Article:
Ask The Experts: Money Matters

By Mike Miles

TSP eligibility

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Q. I am a firefighter with a county department, and also prior military. Since being discharged and starting my new career, I haven’t been able to figure out how to continue investing money into my TSP. Am I unable to do so, now that I am out of the armed services? Or am I just not looking in the right place? Read the rest of this entry »

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Maximum contribution

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Q. I am in the National Guard and I am a civil service employee. Is the annual maximum contribution for the TSP the combination of the two, or is it for each individual account? Can I contribute in 2014 $17,500 to my Guard TSP, then $17,500 to my civilian TSP account as well?

A. Unless there is a special exception for Guard pay, the limit is combined.

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USAA Roth and TSP contributions

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Q. I took my tax info to a professional to have them done this year. I’ve maxed out my Roth IRA with USAA. I’ve also contributed about $2500 to a traditional TSP as a uniformed service member. I’m being told I’ll be penalized for my contributions to my Roth account since I have an employer-based retirement plan. Is this accurate? Can I only contribute a total of $5500 for both accounts? I’ve always been told to contribute to both.

A. The TSP contribution limit is fixed and not contingent on any other factor. Your eligibility to contribute to a Roth IRA might be limited if your income is sufficient. In the future, I suggest that you max out your TSP contributions before you save to a Roth IRA, and then check with your tax accountant before you attempt to make any IRA contributions since your eligibility depends upon your tax return for the year. See IRA Publication 590 for the limits on IRA contributions.

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Converting traditional TSP to Roth 401(k)

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Q. I am an active-duty military officer with 17 years of service. I would like to convert my traditional Thrift Savings Plan account to a Roth 401(k) and pay taxes now. I want to see if it is possible to transfer my balance to a traditional 401(k) with my civilian investment company and then convert that account to the Roth 401(k). Additionally, I want to minimize my taxes by doing this during my deployment this year, because I will be receiving tax-free pay for most of this year. Is this allowed and/or possible? I would love to pay zero or low taxes on the deferred portion of my traditional TSP during this transfer.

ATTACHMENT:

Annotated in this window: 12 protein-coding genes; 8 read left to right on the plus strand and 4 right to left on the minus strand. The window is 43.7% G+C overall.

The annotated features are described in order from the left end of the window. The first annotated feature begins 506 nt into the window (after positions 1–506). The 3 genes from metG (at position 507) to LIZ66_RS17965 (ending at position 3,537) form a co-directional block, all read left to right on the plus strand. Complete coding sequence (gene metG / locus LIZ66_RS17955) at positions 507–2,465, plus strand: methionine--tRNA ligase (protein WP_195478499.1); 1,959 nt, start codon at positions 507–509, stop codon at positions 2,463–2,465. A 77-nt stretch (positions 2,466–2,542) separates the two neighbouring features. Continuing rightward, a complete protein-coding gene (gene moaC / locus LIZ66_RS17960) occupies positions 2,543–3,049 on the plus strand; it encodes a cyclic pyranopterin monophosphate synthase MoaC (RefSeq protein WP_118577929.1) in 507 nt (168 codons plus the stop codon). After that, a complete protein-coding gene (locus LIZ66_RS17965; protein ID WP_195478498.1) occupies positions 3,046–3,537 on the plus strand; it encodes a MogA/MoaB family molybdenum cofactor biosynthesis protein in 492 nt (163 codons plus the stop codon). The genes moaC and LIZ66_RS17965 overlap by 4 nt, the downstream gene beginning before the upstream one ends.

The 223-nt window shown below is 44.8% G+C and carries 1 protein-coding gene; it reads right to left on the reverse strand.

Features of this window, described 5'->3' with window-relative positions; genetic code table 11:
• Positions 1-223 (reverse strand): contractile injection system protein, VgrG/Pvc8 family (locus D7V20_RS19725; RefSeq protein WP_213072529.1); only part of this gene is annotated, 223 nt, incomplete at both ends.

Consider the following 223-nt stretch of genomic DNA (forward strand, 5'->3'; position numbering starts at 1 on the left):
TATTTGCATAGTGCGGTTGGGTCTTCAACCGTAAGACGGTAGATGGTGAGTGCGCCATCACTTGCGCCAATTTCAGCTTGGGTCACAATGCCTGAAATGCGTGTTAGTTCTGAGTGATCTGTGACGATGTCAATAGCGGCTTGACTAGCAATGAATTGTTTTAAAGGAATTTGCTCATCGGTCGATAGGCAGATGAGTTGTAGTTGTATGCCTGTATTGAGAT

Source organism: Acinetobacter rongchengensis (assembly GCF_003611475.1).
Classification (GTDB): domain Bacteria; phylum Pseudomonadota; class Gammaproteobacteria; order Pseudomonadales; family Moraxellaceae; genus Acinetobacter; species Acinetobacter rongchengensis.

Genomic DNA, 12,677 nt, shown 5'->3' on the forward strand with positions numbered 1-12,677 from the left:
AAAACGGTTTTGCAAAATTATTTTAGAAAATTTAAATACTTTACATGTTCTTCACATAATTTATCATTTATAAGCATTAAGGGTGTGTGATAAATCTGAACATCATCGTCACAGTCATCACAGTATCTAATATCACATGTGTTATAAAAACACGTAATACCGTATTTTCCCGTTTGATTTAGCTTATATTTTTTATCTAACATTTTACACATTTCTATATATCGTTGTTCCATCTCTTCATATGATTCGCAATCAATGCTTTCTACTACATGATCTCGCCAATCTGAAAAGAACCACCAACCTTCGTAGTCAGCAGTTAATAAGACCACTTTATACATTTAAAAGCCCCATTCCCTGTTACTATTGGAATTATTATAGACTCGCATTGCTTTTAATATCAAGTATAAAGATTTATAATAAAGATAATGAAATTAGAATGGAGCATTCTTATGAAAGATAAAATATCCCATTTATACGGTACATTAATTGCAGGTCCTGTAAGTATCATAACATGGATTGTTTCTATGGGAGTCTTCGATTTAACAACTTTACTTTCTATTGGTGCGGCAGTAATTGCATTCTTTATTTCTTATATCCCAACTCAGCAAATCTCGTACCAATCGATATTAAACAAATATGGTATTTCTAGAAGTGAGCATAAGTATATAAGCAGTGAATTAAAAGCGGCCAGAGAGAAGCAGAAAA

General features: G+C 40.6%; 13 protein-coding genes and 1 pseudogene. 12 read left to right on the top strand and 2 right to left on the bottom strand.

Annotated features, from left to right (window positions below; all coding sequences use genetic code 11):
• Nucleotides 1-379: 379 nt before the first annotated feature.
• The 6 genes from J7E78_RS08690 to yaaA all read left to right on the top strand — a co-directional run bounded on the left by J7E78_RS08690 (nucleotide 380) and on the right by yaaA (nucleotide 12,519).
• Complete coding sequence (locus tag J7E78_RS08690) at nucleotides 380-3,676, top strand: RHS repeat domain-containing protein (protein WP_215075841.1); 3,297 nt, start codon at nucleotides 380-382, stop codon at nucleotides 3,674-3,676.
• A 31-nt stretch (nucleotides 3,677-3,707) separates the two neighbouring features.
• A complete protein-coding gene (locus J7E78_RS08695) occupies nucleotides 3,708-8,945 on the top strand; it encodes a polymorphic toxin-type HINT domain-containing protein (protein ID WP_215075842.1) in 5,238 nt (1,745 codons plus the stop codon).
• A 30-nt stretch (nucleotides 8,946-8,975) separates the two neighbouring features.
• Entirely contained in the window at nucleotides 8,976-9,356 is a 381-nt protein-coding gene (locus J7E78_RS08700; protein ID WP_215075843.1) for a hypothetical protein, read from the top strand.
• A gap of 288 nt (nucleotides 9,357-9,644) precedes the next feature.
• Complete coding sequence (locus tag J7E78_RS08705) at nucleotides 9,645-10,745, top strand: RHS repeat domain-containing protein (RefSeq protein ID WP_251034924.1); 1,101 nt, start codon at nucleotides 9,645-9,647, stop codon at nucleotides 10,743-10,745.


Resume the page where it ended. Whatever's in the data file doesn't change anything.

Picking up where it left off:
A. This might be possible using an age based in-service withdrawal if you’re at least age 59½. Otherwise, it’s not.

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TSP loan

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Q. The Air Force is going through a drawdown because of sequestration. If a person has a current Thrift Savings Plan loan and is involuntary retired earlier than the minimum 20 years for military service, what are their TSP loan options? Are they required to immediately pay this back, or will they still have the option to pay the loan back over time? Also, how does joining the civil service affect the TSP account?

A. You will be required to repay any outstanding loan balance within 90 days of separation, or the unpaid balance will be declared a taxable distribution.

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Combining TSP accounts

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Q. I was enlisted in the Marine Corps from 2004 to 2008 and have been a full-time employee at the Social Security Administration since March 2012.

So, I have a uniformed services Thrift Savings Plan account and a civilian TSP account (using pretax and Roth contributions).

Nothing has been contributed to the uniformed services account since I left the Marines in 2008, so I asked someone in human resources here if I could combine the accounts. I was initially told this wasn’t possible, but after my own research, I found Form TSP-65 – Request To Combine Civilian and Uniformed Services TSP Accounts.

After I showed this to the HR office, I was told it wouldn’t be beneficial to combine the accounts because I would take a tax hit on the tax-free money that I made overseas while deployed to combat areas. This explanation doesn’t make too much sense to me because my TSP contributions were pretax contributions anyway (there was no Roth option at the time). Also, I don’t trust the info from my HR office after they were wrong about the ability to combine accounts.

Should I combine the accounts or leave them separate?

A. If you contributed tax-free combat pay to the TSP, you should keep the military account to preserve your ability to withdraw that money later without having to pay tax on it. Combat pay contributions are not the same as Roth contributions, and the two are not interchangeable.

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Starting TSP withdrawals now vs. at 70 1/2

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Q. I retired under FERS two years ago, and I haven’t needed to touch my Thrift Savings Plan account so far. I am receiving Office of Personnel Management, Social Security and military retirements. I am 68½ years old. I just received a 100 percent Veterans Affairs Department disability award, which will change my taxable military retirement to a nontaxable VA retirement. I don’t think this will have any effect on my long-term life expectancy. I have determined that I do not want to elect an annuity on withdrawing from my TSP. I am considering immediately starting a monthly TSP withdrawal based on life expectancy. What are the advantages and disadvantages of starting withdrawals immediately versus waiting until the 70½ mandatory withdrawals? I am a married man, and we declined a survivor benefit plan.